This article is part of the supplement: An innovative approach to building capacity at an African university to improve health outcomes

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Exploring new health markets: experiences from informal providers of transport for maternal health services in Eastern Uganda

George W Pariyo1, Chrispus Mayora1*, Olico Okui1, Freddie Ssengooba1, David H Peters2, David Serwadda3, Henry Lucas4, Gerald Bloom4, M Hafizur Rahman2 and Elizabeth Ekirapa-Kiracho1

Author Affiliations

1 Department of Health Policy, Planning and Management, Makerere University School of Public Health, P.O. Box 7072, Kampala, Uganda

2 Department of International Health, Johns Hopkins Bloomberg School of Public Health, 615 North Wolfe Street, Baltimore, MD 21205, USA

3 Department of Disease Control and Environmental Health, Makerere University School of Public Health, P.O. Box 7072, Kampala, Uganda

4 Institute of Development Studies, at the University of Sussex, Brighton, BN1 9RE, UK

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BMC International Health and Human Rights 2011, 11(Suppl 1):S10  doi:10.1186/1472-698X-11-S1-S10

Published: 9 March 2011



Although a number of intermediate transport initiatives have been used in some developing countries, available evidence reveals a dearth of local knowledge on the effect of these rural informal transport mechanisms on access to maternal health care services, the cost of implementing such schemes and their scalability. This paper, attempts to provide insights into the functioning of the informal transport markets in facilitating access to maternal health care. It also demonstrates the role that higher institutions of learning can play in designing projects that can increase the utilization of maternal health services.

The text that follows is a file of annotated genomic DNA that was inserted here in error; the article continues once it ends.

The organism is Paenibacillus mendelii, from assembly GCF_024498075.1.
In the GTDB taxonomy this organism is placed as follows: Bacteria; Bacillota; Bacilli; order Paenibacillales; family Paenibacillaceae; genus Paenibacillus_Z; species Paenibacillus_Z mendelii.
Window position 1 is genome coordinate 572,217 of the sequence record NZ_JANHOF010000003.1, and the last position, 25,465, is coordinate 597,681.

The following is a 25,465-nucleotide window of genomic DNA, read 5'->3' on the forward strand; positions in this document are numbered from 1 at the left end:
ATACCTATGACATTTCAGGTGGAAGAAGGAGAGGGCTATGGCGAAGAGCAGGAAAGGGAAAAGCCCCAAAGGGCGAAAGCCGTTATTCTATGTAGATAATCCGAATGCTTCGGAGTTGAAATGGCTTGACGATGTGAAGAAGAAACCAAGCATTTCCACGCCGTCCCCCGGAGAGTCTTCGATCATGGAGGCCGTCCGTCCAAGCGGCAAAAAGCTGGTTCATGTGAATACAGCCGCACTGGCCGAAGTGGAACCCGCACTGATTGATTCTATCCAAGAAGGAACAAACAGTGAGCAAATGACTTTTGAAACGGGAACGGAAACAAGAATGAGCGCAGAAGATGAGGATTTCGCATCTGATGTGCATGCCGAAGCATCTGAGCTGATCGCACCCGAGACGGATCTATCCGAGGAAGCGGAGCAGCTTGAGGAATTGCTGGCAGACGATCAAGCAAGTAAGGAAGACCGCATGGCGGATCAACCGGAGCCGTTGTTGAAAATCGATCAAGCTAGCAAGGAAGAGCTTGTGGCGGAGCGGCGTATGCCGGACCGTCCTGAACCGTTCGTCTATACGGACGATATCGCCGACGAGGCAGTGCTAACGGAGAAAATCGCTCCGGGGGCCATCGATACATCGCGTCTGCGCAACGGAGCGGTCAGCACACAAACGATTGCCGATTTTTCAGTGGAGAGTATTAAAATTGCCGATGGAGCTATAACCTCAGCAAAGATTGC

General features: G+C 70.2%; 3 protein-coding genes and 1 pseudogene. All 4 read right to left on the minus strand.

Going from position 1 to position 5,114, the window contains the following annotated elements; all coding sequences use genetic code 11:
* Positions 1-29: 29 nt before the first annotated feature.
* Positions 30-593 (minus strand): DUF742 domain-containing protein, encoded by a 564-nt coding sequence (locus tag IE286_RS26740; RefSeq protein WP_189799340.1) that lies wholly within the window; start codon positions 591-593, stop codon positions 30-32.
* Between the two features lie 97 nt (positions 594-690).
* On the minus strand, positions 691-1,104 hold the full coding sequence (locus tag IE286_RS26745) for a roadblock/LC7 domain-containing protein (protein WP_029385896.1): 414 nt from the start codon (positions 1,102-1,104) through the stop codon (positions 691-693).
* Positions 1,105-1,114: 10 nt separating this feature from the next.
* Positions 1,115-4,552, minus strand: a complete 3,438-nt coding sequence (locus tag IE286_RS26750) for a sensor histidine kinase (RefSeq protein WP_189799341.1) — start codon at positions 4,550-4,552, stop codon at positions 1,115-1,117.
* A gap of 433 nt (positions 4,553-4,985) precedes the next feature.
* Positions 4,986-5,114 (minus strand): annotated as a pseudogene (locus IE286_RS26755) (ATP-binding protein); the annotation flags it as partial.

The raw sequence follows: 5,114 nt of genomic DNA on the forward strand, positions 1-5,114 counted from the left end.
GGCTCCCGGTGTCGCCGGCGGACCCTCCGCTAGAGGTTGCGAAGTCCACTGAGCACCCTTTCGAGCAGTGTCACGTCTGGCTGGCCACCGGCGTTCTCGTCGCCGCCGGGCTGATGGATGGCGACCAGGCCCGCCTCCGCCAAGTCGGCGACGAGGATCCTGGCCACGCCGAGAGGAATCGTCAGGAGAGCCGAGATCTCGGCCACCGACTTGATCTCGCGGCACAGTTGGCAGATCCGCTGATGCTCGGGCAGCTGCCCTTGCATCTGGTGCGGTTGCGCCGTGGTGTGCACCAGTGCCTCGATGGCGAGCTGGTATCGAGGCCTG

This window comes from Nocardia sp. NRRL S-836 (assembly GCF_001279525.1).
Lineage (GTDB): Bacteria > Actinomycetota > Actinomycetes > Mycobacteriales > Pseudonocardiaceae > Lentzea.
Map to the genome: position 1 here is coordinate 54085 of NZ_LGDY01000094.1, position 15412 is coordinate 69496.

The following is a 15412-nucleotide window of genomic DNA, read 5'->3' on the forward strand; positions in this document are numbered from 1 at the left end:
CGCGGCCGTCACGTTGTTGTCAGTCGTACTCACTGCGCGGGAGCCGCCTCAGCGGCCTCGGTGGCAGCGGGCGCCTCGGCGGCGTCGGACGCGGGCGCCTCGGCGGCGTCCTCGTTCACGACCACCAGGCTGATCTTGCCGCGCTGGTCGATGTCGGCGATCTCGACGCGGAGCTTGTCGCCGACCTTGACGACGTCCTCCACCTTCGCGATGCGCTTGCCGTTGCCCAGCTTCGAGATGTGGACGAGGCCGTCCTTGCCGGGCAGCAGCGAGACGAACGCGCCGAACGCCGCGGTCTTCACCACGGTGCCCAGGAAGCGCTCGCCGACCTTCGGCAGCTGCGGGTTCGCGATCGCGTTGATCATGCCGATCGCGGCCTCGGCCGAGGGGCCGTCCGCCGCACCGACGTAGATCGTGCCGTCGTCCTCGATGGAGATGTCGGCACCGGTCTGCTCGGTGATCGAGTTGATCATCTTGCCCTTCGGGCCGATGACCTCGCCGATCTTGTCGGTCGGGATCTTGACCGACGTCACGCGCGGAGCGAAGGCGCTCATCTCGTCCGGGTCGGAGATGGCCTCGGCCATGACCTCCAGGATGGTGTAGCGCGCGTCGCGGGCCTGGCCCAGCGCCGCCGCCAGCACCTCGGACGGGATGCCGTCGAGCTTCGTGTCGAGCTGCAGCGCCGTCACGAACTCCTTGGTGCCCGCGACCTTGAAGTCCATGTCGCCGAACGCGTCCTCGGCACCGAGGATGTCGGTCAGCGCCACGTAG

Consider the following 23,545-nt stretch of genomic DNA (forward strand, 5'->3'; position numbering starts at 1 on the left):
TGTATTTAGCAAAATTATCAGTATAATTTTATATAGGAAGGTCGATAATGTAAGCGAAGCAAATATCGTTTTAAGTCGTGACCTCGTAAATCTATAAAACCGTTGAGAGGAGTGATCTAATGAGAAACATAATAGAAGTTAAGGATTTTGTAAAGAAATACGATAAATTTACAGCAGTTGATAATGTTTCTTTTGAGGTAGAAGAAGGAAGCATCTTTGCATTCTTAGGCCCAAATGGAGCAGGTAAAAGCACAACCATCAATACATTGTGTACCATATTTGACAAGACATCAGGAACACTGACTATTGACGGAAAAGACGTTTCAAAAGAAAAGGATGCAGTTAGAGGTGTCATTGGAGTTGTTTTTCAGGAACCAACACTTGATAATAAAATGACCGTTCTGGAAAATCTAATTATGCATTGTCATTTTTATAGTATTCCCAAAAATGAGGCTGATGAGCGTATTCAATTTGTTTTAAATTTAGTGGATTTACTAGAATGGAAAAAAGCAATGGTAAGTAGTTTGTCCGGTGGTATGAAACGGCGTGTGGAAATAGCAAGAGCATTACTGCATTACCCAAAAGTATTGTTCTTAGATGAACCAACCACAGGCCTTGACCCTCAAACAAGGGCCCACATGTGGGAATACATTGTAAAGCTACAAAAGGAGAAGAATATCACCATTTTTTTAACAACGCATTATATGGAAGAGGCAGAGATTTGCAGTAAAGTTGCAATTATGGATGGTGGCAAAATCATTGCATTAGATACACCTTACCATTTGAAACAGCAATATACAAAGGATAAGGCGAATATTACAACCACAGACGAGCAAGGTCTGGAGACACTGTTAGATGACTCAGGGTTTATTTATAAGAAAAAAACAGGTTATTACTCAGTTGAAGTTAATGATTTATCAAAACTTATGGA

To explore the use of intermediate transport mechanisms to improve access to maternal health services, with emphasis on the benefits and unintended consequences of the transport scheme, as well as challenges in the implementation of the scheme.


This paper is based on the pilot phase to inform a quasi experimental study aimed at increasing access to maternal health services using demand and supply side incentives. The data collection for this paper included qualitative and quantitative methods that included focus group interviews, review of project documents and facility level data.


There was a marked increase in attendance of antenatal, and delivery care services, with the contracted transporters playing a leading role in mobilizing mothers to attend services. The project also had economic spill-over effects to the transport providers, their families and community generally. However, some challenges were faced including difficulty in setting prices for paying transporters, and poor enforcement of existing traffic regulations.

Conclusions and implications

The findings indicate that locally existing resources such as motorcycle riders, also known as “boda boda” can be used innovatively to reduce challenges caused by geographical inaccessibility and a poor transport network with resultant increases in the utilization of maternal health services. However, care must be taken to mobilize the resources needed and to ensure that there is enforcement of laws that will ensure the safety of clients and the transport providers themselves.